Colour of your poo could be signalling cancer high up in the bowel

A change to your bowel habits is less likely to be cancer, but you should be mindful of any changes, said Gemma Stuart, founding owner of Gutsy Health, makers of Gut Wealth.

She said: “As a nation we’re quite reserved, you don’t often find people talking openly about their toilet habits and those that suffer from gut health issues tend to keep it to themselves.

“But the problem is so much more common than you think – around 6.5 million people in the UK are affected by some form of bowel problem. The more we open up the conversation on things like the ideal colour and shape of your bowel movements without giggling or cringing, the more people will become aware of the signs of serious health concerns.

“Getting to know your gut and what’s normal for you is key”.

One of the first changes to look out for, according to Gemma, is black stools. She said: “A black stool isn’t always an immediate cause for concern. The colour may be caused by medication you’re taking, like iron tablets, or even from eating foods like liquorice.

“However, if the stool seems tarry black or darkest red, this could be because it contains old, dark blood and may be an indication of bleeding somewhere in your digestive system or a sign of bleeding can be a sign of cancer higher up the bowel.”

If you’re not taking any medications that could be causing this colour change, and black stools persist, Gemma recommends contacting your GP.

Gemma listed some other changes to be wary of:

Consistency/shape of stool

Changes in the consistency or shape of stool can occur for various reasons, including dietary factors and gastrointestinal issues.

But symptoms of bowel cancer may include changes in your poo, such as having softer poo or porridge consistency, diarrhoea or constipation that is not usual for you.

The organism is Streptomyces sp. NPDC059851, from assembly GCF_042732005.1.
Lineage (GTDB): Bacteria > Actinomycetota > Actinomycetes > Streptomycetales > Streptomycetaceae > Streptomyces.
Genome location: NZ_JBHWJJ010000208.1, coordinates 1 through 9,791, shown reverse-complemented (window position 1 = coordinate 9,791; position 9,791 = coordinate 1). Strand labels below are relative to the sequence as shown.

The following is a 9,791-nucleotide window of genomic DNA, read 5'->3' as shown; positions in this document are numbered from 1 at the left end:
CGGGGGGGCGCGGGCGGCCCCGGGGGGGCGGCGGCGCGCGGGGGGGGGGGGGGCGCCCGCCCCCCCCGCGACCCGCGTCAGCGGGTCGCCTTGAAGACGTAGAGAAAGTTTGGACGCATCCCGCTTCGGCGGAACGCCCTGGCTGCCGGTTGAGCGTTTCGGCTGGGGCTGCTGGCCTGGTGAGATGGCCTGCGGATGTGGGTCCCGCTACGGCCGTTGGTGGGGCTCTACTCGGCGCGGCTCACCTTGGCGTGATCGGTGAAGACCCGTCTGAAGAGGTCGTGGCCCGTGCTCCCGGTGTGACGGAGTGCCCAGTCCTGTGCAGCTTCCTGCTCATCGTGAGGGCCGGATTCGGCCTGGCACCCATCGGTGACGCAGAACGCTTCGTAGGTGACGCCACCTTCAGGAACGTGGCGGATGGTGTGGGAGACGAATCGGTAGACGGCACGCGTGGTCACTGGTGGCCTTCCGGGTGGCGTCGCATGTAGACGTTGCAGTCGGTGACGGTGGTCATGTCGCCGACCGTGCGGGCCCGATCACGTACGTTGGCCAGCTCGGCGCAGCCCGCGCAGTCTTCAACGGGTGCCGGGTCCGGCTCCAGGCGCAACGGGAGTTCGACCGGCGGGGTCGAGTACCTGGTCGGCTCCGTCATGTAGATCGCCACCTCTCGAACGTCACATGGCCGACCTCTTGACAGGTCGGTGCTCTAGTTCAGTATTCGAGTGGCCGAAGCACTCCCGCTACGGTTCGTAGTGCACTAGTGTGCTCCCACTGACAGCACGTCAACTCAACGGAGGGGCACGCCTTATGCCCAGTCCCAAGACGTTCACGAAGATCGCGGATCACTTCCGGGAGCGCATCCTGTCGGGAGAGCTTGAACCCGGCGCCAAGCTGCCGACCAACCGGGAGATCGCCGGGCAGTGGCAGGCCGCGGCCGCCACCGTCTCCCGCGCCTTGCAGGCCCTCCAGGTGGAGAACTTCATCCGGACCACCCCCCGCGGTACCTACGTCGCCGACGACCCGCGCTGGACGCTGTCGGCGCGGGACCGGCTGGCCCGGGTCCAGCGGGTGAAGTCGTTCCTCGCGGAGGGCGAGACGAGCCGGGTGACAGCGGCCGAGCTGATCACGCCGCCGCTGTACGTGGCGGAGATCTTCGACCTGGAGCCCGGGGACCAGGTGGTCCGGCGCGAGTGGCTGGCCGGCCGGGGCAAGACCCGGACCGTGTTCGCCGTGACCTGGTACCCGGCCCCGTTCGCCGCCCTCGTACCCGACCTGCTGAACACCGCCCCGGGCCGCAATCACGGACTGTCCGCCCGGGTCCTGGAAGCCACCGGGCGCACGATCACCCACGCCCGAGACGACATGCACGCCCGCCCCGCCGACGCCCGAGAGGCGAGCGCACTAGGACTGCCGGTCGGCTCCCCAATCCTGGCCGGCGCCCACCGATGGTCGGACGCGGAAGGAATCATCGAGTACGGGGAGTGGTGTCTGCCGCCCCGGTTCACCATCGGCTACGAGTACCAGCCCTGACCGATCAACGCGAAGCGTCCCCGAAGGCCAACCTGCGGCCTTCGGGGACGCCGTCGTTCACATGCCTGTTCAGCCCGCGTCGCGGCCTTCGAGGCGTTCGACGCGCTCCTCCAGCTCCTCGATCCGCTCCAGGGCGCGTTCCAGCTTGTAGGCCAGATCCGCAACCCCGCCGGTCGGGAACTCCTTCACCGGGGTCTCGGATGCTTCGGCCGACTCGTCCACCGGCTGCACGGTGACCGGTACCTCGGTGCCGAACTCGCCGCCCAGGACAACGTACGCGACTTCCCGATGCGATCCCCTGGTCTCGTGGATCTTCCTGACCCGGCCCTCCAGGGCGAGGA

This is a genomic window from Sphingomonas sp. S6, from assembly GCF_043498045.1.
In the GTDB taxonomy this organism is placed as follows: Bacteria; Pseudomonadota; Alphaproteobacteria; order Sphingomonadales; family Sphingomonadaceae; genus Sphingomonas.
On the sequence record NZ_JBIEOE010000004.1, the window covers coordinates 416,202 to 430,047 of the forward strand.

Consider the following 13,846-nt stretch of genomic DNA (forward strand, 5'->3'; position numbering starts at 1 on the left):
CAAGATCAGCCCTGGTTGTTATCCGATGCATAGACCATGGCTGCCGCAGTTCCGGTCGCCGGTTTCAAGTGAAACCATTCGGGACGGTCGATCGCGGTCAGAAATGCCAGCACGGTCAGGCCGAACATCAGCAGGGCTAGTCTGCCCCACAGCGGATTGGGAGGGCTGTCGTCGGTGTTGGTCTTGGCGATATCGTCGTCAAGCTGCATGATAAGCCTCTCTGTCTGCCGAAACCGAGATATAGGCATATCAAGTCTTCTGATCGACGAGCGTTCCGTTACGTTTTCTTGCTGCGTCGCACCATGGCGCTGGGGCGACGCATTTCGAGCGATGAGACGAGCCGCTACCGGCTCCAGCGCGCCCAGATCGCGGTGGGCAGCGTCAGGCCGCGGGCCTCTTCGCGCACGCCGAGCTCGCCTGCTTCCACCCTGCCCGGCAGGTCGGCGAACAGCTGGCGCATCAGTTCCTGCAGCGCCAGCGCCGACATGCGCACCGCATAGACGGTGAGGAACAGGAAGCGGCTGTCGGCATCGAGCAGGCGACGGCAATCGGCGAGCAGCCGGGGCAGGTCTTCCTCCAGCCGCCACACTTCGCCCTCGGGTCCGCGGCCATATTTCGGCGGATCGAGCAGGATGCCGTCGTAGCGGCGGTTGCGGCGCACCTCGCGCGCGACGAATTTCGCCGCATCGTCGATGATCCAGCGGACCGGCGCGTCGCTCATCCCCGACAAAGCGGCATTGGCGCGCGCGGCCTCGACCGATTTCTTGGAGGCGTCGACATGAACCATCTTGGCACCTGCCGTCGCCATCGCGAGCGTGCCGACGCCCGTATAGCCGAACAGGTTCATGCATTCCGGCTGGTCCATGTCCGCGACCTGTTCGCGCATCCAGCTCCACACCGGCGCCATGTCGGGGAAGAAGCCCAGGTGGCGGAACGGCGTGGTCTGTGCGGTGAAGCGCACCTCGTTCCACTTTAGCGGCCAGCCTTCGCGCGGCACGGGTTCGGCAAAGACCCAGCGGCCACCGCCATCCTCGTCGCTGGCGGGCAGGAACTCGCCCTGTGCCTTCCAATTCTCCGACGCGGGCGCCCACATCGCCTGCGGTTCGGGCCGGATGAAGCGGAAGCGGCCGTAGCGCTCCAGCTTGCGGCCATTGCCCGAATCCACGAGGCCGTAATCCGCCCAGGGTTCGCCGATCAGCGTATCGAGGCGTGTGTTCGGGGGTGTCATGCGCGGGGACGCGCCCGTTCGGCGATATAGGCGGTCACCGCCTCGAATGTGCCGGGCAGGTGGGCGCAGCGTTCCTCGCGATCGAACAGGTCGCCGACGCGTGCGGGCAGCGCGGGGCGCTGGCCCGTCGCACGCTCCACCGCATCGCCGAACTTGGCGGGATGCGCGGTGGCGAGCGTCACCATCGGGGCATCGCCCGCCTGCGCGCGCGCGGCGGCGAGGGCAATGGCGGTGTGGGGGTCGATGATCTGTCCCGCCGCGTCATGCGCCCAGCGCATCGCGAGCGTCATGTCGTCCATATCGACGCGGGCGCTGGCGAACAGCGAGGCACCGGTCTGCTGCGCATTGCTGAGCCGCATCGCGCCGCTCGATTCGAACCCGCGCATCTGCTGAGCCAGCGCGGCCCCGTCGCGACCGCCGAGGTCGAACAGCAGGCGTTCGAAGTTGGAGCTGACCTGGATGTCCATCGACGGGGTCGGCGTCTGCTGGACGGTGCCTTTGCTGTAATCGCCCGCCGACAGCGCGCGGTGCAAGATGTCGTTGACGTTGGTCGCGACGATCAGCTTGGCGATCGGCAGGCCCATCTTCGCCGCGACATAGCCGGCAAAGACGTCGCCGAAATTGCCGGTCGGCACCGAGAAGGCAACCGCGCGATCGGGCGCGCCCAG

Gemma said: “Bowel cancer may cause changes, but it’s not the only potential cause. If you can’t attribute it to anything else, you should go get it checked out.”

Smell of stools

Changes in the smell of stools alone are generally not specific indicators of bowel cancer.

But persistent changes in bowel habits, including odours, should be discussed with a healthcare professional, said Gemma.

Duration of changes

Any persistent and unexplained changes in bowel habits, including colour, consistency, or shape of stool, should be evaluated by your GP.

Gemma said: “The duration of symptoms can vary, but it’s crucial not to ignore persistent changes. If you can, track things in a diary it could help the GP understand really what’s going on.”

Other signs to look out for

Other potential signs of bowel cancer can include unexplained weight loss, abdominal pain or discomfort, fatigue, and the feeling of incomplete bowel emptying.

Gemma said: “Again, these symptoms can also be caused by various conditions, and a healthcare professional can provide a proper evaluation. The more info you can bring, the better.”

When to see a GP

If you experience persistent changes in bowel habits, unexplained weight loss, abdominal pain, or any other concerning symptoms, it’s advisable to consult your GP, said Gemma. She added: “Early detection and intervention can significantly improve outcomes.”

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